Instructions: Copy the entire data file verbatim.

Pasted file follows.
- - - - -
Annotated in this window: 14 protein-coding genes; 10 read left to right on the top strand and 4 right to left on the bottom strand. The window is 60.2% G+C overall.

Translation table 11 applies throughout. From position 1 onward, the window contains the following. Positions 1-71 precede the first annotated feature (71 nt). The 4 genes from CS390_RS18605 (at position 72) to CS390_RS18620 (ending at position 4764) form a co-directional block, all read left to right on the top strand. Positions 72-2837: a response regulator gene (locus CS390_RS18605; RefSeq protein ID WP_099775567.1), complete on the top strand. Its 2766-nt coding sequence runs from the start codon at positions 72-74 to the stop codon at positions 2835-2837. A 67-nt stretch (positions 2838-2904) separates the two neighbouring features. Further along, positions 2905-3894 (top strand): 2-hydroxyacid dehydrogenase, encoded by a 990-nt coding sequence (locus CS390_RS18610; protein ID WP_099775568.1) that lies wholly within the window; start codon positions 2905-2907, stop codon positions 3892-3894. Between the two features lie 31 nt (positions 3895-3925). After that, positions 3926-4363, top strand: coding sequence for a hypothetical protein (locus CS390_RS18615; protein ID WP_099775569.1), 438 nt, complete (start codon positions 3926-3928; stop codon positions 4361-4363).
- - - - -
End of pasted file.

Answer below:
Annotated in this window: 14 protein-coding genes; 10 read left to right on the top strand and 4 right to left on the bottom strand. The window is 60.2% G+C overall.

Translation table 11 applies throughout. From position 1 onward, the window contains the following. Positions 1-71 precede the first annotated feature (71 nt). The 4 genes from CS390_RS18605 (at position 72) to CS390_RS18620 (ending at position 4764) form a co-directional block, all read left to right on the top strand. Positions 72-2837: a response regulator gene (locus CS390_RS18605; RefSeq protein ID WP_099775567.1), complete on the top strand. Its 2766-nt coding sequence runs from the start codon at positions 72-74 to the stop codon at positions 2835-2837. A 67-nt stretch (positions 2838-2904) separates the two neighbouring features. Further along, positions 2905-3894 (top strand): 2-hydroxyacid dehydrogenase, encoded by a 990-nt coding sequence (locus CS390_RS18610; protein ID WP_099775568.1) that lies wholly within the window; start codon positions 2905-2907, stop codon positions 3892-3894. Between the two features lie 31 nt (positions 3895-3925). After that, positions 3926-4363, top strand: coding sequence for a hypothetical protein (locus CS390_RS18615; protein ID WP_099775569.1), 438 nt, complete (start codon positions 3926-3928; stop codon positions 4361-4363).